Tiger Woods Crash Due To Driving At "Unsafe" Speed: Sheriff
The Los Angels County sheriff said that the primary factor for Tiger Woods' crash was "driving at a speed unsafe for the road conditions and the inability to negotiate the curve of the roadway".
- Tiger Woods' crash was due to him driving at an unsafe speed: sheriff
- The local sheriff said he was driving at nearly twice the speed limit
- Woods suffered injuries to his leg and had to undergo surgery
Tiger Woods was driving at nearly double the 45 mph speed limit when he crashed in California in February, Los Angeles County's sheriff said Wednesday. Woods's SUV was travelling at up to 87 miles (140 kilometers) an hour before it flew off the road and flipped several times during the accident in Ranchos Palos Verdes, leaving the 15-time major champion with a shattered right leg. "The primary causal factor for this traffic collision was driving at a speed unsafe for the road conditions and the inability to negotiate the curve of the roadway," said Alex Villanueva.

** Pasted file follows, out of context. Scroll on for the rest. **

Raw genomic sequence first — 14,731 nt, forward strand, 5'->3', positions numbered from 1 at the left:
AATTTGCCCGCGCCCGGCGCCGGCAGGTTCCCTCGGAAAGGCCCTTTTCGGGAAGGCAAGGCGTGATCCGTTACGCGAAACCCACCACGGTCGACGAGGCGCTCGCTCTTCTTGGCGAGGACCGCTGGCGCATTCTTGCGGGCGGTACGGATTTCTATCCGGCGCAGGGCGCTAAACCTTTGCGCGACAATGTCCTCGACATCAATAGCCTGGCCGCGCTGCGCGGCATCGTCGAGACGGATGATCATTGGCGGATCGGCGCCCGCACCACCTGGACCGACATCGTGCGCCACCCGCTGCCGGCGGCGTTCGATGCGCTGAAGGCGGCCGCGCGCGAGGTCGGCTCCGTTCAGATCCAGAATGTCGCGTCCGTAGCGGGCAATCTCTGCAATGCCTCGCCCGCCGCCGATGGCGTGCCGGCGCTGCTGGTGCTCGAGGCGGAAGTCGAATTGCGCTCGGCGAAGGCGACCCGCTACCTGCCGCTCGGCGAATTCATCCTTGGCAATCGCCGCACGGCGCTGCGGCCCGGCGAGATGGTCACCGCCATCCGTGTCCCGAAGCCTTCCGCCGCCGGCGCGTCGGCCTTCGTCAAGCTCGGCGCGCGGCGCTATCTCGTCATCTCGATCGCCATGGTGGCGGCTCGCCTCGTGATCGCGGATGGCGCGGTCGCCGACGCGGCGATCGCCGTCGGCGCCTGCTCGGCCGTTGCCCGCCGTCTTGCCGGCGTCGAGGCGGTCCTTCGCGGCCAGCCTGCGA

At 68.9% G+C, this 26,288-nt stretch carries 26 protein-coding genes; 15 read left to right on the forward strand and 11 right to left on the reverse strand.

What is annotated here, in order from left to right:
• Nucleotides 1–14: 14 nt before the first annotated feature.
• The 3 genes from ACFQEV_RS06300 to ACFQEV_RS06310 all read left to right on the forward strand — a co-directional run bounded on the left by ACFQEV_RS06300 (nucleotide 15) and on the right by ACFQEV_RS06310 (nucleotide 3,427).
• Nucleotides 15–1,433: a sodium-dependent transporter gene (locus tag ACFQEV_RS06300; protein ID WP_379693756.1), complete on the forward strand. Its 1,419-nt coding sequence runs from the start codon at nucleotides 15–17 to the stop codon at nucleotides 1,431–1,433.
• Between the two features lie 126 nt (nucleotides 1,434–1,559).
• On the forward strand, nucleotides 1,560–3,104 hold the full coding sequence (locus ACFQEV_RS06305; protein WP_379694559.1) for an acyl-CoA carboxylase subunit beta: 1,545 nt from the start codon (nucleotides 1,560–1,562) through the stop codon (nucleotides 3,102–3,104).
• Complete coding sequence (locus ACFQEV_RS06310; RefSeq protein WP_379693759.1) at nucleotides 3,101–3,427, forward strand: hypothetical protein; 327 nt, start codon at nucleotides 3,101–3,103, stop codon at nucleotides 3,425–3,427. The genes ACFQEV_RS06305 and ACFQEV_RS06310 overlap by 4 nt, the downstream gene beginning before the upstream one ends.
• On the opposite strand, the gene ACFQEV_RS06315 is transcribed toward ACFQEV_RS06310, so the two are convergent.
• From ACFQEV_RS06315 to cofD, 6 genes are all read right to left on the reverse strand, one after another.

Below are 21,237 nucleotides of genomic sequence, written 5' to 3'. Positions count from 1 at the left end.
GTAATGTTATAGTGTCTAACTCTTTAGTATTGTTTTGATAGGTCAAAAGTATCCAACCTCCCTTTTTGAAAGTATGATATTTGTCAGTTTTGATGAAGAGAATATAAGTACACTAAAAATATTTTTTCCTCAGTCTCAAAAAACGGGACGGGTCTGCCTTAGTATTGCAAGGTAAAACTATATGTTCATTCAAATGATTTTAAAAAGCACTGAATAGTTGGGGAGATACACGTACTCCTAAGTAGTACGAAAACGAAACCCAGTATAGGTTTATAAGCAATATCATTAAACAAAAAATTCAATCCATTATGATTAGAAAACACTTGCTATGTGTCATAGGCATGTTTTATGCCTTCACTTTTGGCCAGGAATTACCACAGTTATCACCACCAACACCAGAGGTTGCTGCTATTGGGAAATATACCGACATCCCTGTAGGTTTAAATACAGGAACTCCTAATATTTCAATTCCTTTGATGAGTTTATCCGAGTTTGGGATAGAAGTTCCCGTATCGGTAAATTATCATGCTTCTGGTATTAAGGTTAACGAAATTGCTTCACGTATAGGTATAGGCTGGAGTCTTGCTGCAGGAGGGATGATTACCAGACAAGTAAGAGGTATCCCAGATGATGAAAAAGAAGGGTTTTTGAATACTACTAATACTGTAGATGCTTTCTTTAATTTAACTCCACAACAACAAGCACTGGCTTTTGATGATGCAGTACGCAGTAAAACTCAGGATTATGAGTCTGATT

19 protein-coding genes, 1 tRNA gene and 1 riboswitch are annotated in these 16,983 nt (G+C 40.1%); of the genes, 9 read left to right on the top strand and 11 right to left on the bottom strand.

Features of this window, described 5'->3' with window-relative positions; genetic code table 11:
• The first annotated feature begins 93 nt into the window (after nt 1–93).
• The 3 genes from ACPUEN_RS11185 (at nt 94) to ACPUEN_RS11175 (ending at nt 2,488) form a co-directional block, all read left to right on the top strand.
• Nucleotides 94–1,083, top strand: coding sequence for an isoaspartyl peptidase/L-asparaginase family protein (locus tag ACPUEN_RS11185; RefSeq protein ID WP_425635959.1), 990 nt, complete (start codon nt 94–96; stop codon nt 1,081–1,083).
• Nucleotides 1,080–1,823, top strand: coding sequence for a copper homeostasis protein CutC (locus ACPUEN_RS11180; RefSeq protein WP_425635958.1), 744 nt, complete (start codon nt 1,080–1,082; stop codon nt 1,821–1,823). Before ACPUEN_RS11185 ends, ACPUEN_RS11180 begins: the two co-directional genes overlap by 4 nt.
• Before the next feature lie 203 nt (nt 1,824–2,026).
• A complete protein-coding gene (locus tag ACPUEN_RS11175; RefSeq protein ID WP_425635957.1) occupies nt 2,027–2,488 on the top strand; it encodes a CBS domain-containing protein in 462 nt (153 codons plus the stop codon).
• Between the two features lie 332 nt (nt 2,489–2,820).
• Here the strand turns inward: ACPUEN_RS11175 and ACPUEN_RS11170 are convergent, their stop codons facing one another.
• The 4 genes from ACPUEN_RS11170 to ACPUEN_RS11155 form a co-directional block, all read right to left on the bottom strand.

"Estimated speeds at the first area of impact were 84 to 87 miles per hour."
There were "no signs of impairment," or evidence of any "distracted driving," and Woods voluntarily allowed the results of the investigation to be made public, officials said.
Woods, 45, may have inadvertently hit the car's accelerator while attempting to press the brakes upon losing control, Captain James Powers said, although Woods himself does not recall the incident.
Investigators did not check Woods phone or test his bloodwork because there was "no evidence of any impairment or intoxication," Powers told a press conference.
The golfer underwent hours of surgery to repair his shattered lower right leg and ankle, which included the insertion of a rod into his tibia and screws and pins to stabilize the joint.
He is now recovering at his home in Florida.
Woods, whose 82 US PGA titles are level with Sam Snead for the all-time win record, won the 2019 Masters for his first major title in 11 years to complete an astonishing comeback after multiple back surgeries.